Everyday Victim Blaming

challenging institutional disbelief around domestic & sexual violence and abuse

Victim Blaming on BBC One’s “The One Show”

I currently live in the USA, a military wife stationed overseas but I often stream British television over the internet; it's a comfort, it keeps me company while I potter around the house. Today I was eating lunch and catching up with the evening news on BBC One, and when that finished I left it on for "The One Show" - it had Will Young on, I like him, I can't help it.

The opening of the show was a young lady who's name I'm sorry to say I didn't catch, who was walking home late at night, was the victim of an attack on the street, and who managed to talk herself out of it. I just sat there in awe of how calm she had been. Her friends had got a taxi but she'd had no cash left so decided to walk. She noticed a man walking far behind her, wasn't too concerned, but he quickly caught her up, put an arm around her neck and dragged her behind a wall. She didn't scream, she didn't kick or punch; instead she engaged him in conversation and got him to see her as a person. He released her, offered her a cigarette; CCTV footage shows her holding his hand on the street as she convinces him she'll go on a date with him but has to get home now. It worked, and she was able to show the police his used cigarette end so they could get DNA evidence. It turned out he was a suspect in a murder in similar circumstances.

This young lady's bravery astounded me; would I have been that smart in her situation? Then came the kick in the teeth. They had an expert in (I believe) sexual crimes. He commended her bravery, but then went on to give a list of things a woman can do to prevent getting attacked. I just looked on the BBC's website and they have this list on there, along with a link to victim support, but in a way I'm sick of being told how to live.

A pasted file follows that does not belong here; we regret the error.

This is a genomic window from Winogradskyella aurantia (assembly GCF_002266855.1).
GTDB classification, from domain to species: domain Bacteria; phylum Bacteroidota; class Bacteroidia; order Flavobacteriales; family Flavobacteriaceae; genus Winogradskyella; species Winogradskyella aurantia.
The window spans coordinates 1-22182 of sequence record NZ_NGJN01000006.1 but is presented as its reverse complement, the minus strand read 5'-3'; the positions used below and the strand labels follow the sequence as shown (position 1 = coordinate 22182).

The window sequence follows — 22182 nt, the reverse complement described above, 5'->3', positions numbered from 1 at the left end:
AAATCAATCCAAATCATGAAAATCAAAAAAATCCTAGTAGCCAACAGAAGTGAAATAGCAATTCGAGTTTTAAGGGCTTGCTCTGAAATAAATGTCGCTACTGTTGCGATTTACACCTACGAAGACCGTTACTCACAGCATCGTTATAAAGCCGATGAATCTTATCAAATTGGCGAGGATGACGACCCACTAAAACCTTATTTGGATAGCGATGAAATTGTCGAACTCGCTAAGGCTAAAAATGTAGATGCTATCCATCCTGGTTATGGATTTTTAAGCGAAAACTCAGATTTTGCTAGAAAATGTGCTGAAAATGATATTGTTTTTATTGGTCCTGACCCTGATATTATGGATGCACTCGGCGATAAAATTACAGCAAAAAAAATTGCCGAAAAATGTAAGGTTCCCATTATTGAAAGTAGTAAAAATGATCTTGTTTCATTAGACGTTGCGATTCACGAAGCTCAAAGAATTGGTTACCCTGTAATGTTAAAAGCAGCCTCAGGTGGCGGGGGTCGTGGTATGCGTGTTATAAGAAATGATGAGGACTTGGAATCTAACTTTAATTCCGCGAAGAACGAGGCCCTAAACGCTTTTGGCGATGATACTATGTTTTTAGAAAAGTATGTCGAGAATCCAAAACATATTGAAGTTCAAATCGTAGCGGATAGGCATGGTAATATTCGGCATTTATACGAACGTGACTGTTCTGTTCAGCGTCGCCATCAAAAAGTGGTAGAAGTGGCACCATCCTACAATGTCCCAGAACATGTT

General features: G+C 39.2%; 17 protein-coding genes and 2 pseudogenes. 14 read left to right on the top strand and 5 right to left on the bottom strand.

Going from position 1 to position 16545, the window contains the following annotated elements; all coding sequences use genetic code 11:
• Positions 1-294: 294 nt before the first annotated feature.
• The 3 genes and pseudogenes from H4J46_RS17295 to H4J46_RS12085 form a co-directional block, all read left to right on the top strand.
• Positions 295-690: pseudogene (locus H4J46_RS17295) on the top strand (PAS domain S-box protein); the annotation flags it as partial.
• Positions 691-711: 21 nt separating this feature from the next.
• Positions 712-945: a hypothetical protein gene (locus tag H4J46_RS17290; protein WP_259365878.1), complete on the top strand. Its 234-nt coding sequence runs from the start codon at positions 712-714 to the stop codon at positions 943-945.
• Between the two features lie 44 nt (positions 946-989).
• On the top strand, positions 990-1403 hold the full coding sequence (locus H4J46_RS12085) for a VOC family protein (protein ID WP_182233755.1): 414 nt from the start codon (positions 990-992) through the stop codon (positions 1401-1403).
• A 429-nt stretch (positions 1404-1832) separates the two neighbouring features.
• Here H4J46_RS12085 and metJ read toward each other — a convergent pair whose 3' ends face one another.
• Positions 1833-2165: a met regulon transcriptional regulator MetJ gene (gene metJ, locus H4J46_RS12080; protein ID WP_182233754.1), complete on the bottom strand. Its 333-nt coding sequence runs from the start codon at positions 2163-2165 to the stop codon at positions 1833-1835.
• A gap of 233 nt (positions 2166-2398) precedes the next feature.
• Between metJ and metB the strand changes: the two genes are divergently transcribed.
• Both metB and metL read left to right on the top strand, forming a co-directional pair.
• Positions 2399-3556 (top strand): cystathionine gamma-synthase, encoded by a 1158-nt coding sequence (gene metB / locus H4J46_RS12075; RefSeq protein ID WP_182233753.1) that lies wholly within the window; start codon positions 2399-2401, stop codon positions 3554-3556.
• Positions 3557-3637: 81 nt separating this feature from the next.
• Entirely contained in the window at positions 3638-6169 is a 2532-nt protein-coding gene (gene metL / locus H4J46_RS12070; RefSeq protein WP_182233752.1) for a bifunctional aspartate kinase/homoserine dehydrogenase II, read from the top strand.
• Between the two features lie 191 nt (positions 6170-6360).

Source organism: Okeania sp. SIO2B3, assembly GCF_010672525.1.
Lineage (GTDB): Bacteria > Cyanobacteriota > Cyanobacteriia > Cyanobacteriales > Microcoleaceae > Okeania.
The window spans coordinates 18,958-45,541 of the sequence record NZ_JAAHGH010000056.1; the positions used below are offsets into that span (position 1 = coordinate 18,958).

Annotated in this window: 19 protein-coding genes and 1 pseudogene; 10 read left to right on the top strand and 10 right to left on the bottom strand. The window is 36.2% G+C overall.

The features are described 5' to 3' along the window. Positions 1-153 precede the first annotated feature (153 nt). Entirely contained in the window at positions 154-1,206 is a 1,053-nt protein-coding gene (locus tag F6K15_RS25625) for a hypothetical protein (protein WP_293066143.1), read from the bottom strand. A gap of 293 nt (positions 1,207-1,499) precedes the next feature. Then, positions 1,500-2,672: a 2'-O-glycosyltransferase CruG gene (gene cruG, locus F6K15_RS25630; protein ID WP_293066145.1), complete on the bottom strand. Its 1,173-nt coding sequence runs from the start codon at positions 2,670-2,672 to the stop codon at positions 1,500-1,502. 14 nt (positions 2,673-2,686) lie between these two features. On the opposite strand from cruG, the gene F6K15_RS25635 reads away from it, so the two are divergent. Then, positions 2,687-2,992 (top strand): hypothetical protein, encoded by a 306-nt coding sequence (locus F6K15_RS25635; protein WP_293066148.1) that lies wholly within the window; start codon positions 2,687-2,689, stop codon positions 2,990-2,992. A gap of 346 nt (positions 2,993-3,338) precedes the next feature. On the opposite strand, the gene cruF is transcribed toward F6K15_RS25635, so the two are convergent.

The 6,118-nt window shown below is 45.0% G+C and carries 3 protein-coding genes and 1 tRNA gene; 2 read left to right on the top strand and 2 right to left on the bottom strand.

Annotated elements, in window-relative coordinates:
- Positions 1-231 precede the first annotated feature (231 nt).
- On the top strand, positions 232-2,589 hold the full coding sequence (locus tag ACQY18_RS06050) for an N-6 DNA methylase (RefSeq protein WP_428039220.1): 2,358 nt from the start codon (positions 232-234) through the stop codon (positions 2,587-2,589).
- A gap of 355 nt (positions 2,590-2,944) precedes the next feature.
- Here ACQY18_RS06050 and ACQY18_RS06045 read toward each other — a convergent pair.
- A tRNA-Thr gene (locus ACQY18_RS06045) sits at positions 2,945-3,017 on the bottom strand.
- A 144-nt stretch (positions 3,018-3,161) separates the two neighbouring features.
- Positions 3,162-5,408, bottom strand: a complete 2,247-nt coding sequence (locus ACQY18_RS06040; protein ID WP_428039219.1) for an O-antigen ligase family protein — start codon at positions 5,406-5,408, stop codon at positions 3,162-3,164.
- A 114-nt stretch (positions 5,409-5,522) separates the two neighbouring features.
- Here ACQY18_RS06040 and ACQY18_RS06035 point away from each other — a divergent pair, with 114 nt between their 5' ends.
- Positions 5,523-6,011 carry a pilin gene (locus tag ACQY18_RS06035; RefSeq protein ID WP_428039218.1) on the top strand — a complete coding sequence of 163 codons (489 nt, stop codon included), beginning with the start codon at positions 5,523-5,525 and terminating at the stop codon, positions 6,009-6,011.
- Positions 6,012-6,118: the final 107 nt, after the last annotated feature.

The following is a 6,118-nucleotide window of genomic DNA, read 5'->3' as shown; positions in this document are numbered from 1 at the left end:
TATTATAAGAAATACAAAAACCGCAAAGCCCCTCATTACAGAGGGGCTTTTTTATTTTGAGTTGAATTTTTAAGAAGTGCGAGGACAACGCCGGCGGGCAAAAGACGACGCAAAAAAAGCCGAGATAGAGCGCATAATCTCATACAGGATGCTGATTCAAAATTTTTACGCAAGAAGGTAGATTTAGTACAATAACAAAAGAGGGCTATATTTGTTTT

When I was growing up in the 1980s I was taught subliminally to act in certain ways to avoid attack, and the "advice" hasn't changed: stay in groups; pre-book a licensed taxi; be aware of your surroundings; don't take short cuts. I am sick of it because it doesn't stop attacks from happening. While I appreciate that some young women - and men - may not have been taught how to try to stay safe, we will always be at risk as long as rape culture and victim blaming go unchallenged. What the BBC did was to put the onus once again on me as a woman when the easiest way to reduce the risk of attack is to stop men from attacking. Make them think; would you do that if she was sober/dressed differently/with friends? If the answer is no then you know your choice of behaviour is unacceptable.

Half the battle is psychological, but if a guy can go from selecting a victim on the street to thinking she wants to go out with him, that is something that I cannot control and no amount of wearing flat shoes or wearing a second, longer skirt over your clubbing outfit is going to stop men from thinking about attack until they are forced to accept they have full responsibility for whether or not they attack me. Where was the message that it's not acceptable to follow a woman home, or that just because a woman is out late it doesn't mean you can attack her.

Are we really to believe that some men have a Pavlovian response to seeing a lone woman? Unaccompanied female - must attack! I really expected more balance from the BBC, but then again I've always been a slightly naive optimist.

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One thought on “Victim Blaming on BBC One’s “The One Show”

  • Paul Milnes says:

    Thanks for posting this – it may not be new but it needs saying over and over again until men finally ‘get it’. I look forward to the day when news reports concentrate on the perpetrator at least a bit more than the victim. It’s not exactly rocket science, after all.
    Well said.
    Paul